Written by Richard Holden, UNSW. The just-announced inquiry into Australia’s retirement income system ought to be anything but run-of-the-mill. Taking place 25 years after the introduction of compulsory superannuation, it provides an opportunity to either fix a broken system, or discard it as failed experiment. Incremental reform won’t work. There’s a budget problem The first… Continue reading Vital signs. Our compulsory super system is broken. We ought to axe it, or completely reform it
Written by Anthony Asher, UNSW. Here’s the boldest idea the government’s inquiry into retirement incomes should consider but might not: no longer exempting all of the value of each retiree’s home from the pension assets test. The test would merely exempt part of the value of retirees’ homes. The change would free-up funds to support… Continue reading Postcode by postcode: a clever way to include homes in the age pension assets test
Written by Peter Martin, Crawford School of Public Policy, Australian National University. The government’s new retirement incomes review will need to work quickly. On Friday Treasurer Josh Frydenberg said he expected a final report by June, just seven months after the issues paper he wants it to deliver by November. The deadline is tight for… Continue reading 5 questions about superannuation the government’s new inquiry will need to ask
Written by Michelle Grattan, University of Canberra. Soon after the election Treasurer Frydenberg flagged there would be an inquiry into retirement incomes. Since then, no details have emerged. But there is gossip around Canberra there might be some action in the next couple of weeks on a review that would report before the end of… Continue reading Grattan on Friday: How ‘guaranteed’ is a rise in the superannuation guarantee?
Written by Helen Hodgson, Curtin University and Myra Hamilton, UNSW. Making super contributions voluntary for people earning less than A$50,000 a year, as proposed by Liberal Senator Andrew Bragg, would be a backward step for women. It would predominantly be used by women, because more women earn less than A$50,000 than men. In 2016-17, 306,008… Continue reading Voluntary super: a good way to increase women’s dependence on men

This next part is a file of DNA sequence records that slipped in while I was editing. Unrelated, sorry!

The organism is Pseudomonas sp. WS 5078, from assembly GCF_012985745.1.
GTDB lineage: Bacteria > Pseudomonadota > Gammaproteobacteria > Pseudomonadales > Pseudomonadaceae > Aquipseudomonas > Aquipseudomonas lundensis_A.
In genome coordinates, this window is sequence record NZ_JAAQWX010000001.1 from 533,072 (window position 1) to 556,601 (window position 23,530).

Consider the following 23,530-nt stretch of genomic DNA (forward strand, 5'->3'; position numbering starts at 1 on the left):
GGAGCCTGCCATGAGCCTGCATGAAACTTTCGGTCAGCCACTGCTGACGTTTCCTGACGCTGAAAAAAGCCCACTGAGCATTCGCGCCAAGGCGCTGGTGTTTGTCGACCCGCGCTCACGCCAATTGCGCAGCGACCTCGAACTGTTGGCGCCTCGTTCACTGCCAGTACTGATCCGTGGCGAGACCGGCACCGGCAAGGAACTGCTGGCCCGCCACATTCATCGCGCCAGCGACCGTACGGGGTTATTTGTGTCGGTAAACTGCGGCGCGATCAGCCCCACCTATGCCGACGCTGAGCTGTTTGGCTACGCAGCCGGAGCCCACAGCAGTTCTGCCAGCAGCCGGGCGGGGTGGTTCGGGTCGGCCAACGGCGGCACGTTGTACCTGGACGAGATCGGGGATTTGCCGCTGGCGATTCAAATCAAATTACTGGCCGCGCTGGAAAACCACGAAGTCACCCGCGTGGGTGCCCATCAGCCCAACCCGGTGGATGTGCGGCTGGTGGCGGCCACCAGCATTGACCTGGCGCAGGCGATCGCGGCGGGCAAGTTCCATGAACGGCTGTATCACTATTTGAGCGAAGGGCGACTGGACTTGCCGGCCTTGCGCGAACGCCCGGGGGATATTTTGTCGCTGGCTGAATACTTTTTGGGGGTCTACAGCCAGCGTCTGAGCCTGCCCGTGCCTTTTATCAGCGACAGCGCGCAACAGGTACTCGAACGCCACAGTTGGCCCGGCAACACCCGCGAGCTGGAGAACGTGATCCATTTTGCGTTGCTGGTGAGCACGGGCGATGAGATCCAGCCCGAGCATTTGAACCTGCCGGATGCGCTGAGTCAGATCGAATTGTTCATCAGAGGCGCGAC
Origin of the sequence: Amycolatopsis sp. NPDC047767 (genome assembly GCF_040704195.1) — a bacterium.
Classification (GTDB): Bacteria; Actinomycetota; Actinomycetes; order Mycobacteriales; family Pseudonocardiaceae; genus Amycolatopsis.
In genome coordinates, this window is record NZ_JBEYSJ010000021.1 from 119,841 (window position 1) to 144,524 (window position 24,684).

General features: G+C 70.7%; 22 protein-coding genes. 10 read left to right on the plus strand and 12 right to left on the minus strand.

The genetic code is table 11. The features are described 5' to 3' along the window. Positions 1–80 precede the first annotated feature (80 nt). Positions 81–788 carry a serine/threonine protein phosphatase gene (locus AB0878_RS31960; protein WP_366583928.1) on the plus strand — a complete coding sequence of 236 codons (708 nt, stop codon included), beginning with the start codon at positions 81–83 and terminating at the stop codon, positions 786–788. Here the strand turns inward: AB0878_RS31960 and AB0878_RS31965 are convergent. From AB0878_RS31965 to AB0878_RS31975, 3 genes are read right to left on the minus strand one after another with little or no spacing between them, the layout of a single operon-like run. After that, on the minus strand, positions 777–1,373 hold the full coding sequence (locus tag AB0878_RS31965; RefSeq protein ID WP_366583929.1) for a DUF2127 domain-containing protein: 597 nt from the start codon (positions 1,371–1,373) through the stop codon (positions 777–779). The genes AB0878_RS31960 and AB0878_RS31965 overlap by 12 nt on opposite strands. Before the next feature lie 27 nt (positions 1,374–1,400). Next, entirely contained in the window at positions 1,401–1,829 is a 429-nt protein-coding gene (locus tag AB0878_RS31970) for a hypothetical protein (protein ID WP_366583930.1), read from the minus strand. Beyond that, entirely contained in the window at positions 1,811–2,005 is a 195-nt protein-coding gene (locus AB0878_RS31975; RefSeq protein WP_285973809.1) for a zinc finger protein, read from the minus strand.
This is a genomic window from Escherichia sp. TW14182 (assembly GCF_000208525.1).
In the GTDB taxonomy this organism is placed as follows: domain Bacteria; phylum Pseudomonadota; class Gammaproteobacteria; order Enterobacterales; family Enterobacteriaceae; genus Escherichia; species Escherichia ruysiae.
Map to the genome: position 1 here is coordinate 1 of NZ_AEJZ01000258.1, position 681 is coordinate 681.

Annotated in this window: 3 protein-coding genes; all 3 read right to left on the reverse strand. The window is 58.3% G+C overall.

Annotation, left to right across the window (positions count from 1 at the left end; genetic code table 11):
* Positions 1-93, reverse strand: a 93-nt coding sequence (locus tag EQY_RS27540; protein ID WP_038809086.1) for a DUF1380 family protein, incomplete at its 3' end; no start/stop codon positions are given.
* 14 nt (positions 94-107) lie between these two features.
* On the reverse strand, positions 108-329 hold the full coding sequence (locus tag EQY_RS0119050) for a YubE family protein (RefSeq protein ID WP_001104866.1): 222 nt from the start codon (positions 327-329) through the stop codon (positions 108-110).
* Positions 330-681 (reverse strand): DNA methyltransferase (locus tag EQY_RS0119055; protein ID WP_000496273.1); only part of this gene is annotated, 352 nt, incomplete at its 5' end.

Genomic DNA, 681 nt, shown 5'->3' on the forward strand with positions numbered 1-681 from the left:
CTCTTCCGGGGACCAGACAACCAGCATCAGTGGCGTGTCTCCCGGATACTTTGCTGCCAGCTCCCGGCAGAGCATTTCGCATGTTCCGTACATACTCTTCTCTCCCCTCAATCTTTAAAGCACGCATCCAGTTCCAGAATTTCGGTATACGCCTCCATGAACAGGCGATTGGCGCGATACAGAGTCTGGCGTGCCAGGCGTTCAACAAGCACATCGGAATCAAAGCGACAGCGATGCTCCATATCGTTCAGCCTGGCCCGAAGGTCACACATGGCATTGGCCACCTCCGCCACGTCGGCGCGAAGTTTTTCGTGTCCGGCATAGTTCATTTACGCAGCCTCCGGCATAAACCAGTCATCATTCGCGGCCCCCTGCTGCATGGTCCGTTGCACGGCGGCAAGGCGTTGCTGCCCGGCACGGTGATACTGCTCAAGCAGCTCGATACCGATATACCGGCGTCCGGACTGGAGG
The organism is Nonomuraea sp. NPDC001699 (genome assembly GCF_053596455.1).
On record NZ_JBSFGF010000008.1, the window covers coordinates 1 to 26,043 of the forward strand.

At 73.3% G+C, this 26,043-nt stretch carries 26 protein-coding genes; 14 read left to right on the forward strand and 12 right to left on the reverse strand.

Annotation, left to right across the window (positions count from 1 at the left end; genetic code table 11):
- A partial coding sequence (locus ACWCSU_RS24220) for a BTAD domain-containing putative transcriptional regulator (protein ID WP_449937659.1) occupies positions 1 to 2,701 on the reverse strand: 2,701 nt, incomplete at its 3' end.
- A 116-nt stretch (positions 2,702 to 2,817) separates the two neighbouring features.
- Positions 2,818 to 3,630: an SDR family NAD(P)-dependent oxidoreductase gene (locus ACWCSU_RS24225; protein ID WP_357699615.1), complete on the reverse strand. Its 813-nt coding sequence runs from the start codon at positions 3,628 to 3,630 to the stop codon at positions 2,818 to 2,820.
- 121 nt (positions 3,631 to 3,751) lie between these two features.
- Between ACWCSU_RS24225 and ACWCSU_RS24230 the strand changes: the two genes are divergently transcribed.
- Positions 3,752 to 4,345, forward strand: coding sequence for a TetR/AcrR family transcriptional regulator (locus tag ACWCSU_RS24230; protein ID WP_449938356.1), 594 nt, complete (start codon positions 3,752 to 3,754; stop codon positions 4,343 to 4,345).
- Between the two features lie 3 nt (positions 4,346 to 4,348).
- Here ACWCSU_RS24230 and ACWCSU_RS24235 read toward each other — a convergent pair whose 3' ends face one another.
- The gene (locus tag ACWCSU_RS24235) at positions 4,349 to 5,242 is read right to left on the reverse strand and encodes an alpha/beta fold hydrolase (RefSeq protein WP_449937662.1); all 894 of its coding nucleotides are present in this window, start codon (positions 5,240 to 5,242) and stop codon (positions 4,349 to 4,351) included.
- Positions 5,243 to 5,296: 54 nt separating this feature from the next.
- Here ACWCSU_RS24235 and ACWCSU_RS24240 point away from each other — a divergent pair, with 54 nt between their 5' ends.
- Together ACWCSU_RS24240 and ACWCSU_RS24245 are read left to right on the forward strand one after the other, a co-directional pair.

Written by Peter Martin, Crawford School of Public Policy, Australian National University. Treasurer Josh Frydenberg has cut the deeming rate for large investments from 3.25% to 3%, and for smaller ones from 1.75% all the way down to 1%, backdated to the start of July. But what exactly is a deeming rate, and why does… Continue reading They’ve cut deeming rates, but what are they?
Written by Brendan Coates, Grattan Institute and Owain Emslie, Grattan Institute. Compulsory superannuation was sold to Australians on the basis that it would make us better off. But as the government prepares for an independent inquiry into retirement incomes, new Grattan Institute research finds that increasing compulsory contributions from 9.5% of wages to 12%, as… Continue reading Super shock: more compulsory super would make Middle Australia poorer, not richer
Written by Brendan Coates, Grattan Institute. It is often claimed that Australia’s superannuation system will ease the budgetary burden of an ageing population. It’s certainly the impression put about by those pushing for an increase in employers’ compulsory contributions from 9.5% to 12%. But new estimates suggest that for up to a century that wouldn’t… Continue reading Myth busted. Boosting super would cost the budget more than it saved on age pensions
Written by Rachel Ong ViforJ, Curtin University and Gavin Wood, RMIT University. The number of mature age Australians carrying mortgage debt into retirement is soaring. And on average each mature age Australian with a mortgage debt owes much more relative to their income than 25 years ago. Microdata from the Bureau of Statistics survey of… Continue reading More people are retiring with high mortgage debts. The implications are huge
Written by Ben Phillips, Australian National University and Matthew Gray, Australian National University. Labor is banking on about A$5 billion per year from ending the cash payment of company tax refunds to dividend holders who don’t pay tax. It’ll exempt charities, non-profits, pensioners and part pensioners and other Australians on government allowances, including future pensioners.… Continue reading At last, an answer to the $5 billion question: who gets the imputation cheques Labor will take away?